"$40 to get everything they offer is so insainly cheap I can't imagine complaining about a single thing."
Look, forty bucks isn't a tank of gas. It's not even a decent Pizza and Beer date with the wife. I've got more than that crumpled in my sock drawer. The disconnect isn't ABOUT the money. It's about the commercialization of something many of us hold dear. I keep using the rich preacher begging for money analogy for a good reason. Me dear old dad was a preacher. I always joked that you knew my dad was an honest preacher because he had to work a "real" job for a living. I asked him one time why he didn't pass an offering plate like all of the other churches we visited. He replied with a lesson about God not needing to shake down parishioners. The offering baskets were placed at the doors of the temple in the old days, and he figured that what good enough for God then was good enough now.
So in my eyes, this is just another shaking of the offering basket under the noses of the visitors to the temple of aviation, where a hug, a handshake, and a "welcome in" would serve better. Can I afford the $40? Sure. I can afford to pay a little more in taxes too. But I think both the taxes and the EAA dues get awful murkey at the top.
I wouldn’t have thought that for a minute.
As a TC that bothers me a lot. I want everyone to be safe, not just EAA members.
Yes they are.
The question is not should the content be free. Looking at some of the builder tips they look like a gold mine of great content that could easily justify a paywall if that is what everyone agreed from the start.
The question is also not can we afford it or is it even an unfair imposition. Of course we can and it is not really that bigger deal. As mentioned I would happily pay to ensure this remained free for all.
The question is it is morally corrupt to remove content created to be freely available much of which holds ground breaking and invaluable safety content? Of course it is and that is a big deal especially if it come from an organizing body that represents who we are. It is terribly bad move with no satisfactory commercial or capitalism based argument sufficient to justify it.
It also undermines the freedom of information idiom that underpins the roots of aviation safety culture and is in dereliction of the duty we all have to grow this culture.
Who here has lost friends in aviation? Many here I am sure. I have, good capable pilots. This is a demanding and unforgiving activity. We need each others wisdom to survive and our governing bodies to lead well. This is not good leadership.
Also understand this is not a green field question where everyone agrees on what to build here, it is more akin to putting up the Berlin wall overnight, or dividing Pakistan and India with a line. Those moves always cause chaos as we can see here.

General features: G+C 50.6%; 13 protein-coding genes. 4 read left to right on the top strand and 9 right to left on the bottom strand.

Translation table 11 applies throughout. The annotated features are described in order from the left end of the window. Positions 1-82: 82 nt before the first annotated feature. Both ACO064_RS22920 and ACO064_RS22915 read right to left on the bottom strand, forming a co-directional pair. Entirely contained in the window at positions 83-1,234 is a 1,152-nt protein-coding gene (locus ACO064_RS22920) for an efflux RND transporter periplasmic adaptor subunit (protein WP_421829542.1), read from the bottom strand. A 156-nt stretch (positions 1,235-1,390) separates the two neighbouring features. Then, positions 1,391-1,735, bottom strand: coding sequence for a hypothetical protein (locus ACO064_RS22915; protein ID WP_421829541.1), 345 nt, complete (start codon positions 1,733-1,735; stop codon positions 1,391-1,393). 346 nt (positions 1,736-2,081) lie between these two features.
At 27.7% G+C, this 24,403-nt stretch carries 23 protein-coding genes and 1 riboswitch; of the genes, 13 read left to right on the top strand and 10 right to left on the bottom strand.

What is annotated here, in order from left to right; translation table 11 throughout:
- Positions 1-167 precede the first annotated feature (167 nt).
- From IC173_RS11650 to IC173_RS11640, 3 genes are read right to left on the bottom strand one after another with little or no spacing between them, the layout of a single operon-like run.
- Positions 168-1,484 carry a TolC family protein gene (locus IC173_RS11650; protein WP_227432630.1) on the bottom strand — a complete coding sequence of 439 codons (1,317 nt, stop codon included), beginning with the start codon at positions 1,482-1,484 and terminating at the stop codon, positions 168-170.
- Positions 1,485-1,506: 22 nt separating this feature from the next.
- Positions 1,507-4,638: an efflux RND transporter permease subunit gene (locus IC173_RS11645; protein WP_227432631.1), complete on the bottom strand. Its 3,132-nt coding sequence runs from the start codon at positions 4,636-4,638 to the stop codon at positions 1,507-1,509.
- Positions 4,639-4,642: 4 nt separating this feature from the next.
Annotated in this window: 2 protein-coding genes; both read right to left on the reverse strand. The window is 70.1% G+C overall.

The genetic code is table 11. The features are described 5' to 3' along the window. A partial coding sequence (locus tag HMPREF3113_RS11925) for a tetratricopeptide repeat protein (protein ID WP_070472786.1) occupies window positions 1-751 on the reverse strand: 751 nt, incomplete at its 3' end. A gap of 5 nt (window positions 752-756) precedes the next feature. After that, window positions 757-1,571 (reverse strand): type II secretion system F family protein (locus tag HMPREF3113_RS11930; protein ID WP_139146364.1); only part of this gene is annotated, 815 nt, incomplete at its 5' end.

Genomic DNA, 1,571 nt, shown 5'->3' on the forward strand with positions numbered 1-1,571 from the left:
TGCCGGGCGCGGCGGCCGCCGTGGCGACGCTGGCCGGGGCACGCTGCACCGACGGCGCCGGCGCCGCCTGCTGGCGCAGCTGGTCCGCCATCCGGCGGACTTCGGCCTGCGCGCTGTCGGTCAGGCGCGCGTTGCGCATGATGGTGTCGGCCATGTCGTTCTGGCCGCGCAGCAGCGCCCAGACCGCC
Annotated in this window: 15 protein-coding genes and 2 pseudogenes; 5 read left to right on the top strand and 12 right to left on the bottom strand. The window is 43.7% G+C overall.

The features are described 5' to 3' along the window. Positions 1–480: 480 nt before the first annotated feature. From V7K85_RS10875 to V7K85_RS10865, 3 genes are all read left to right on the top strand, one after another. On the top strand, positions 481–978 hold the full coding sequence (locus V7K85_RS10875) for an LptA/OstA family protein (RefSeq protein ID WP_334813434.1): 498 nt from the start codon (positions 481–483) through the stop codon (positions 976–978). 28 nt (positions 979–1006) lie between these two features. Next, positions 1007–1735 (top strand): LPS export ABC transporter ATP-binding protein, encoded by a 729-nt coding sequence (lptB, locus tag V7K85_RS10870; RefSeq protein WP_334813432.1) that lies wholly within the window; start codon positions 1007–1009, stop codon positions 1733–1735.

This is not expensive IP. They got it for nothing from the generosity of this industries tech ambassadors.
Keep the webinars free.
Safety is the responsibility of the pilot in command. No exceptions. EAA is not responsible for that, this isn't Russia.
If you have concerns about safety then seek it out. For $40 I can link you to EAA and save you a ton of work.
EAA has a right to do this, it's capitalism, business. They have every right to make the rules with the content they have.
Again, maybe it's a bad decision as it concerns membership? Possibly. I'm a member so I don't care. But it's like the decisions I make in my business, I have to deal with the consequences of my decisions.
EAA is an absolute steal of a value. If anyone wants to get involved in aviation for $40 they are open to a great association and the sky literally is the limit. $40 for added safety to a human life? Cheap.
But hey, this is the new world we live in where everyone wants everything free and not only that they feel entitled so I'm probably wrong.
Nope, you are not wrong.
No you are not wrong Scrappy, this new world does sometimes feel overly entitled. And I agree EAA is a steal in value and what they have helped us create is one of the wonders of this free world. However this is not the point of this thread.
No one would disagree that the responsibility for safety of flight ends with the pilots and it that it starts with all of us.
If you want to have influence in this world you also have to accept the duty to others that comes with it. There is no free lunch and you can't have it both ways. Doesn't matter where in the world you are.
Any individual or organization that takes responsibly then is responsible, represents the many and needs to behave responsibly. If you want to be free from this responsibility one can choose not take it. EAA has chosen and is charged with responsibility and representation.
Undermining freedom of information intended to be and remain free is irresponsible. In aviation it should be criminal.
Webinars intended to be and remain free by their creators should remain just that.
This is just a bad decision by EAA.
It really is as simple as that.
Separate names with a comma.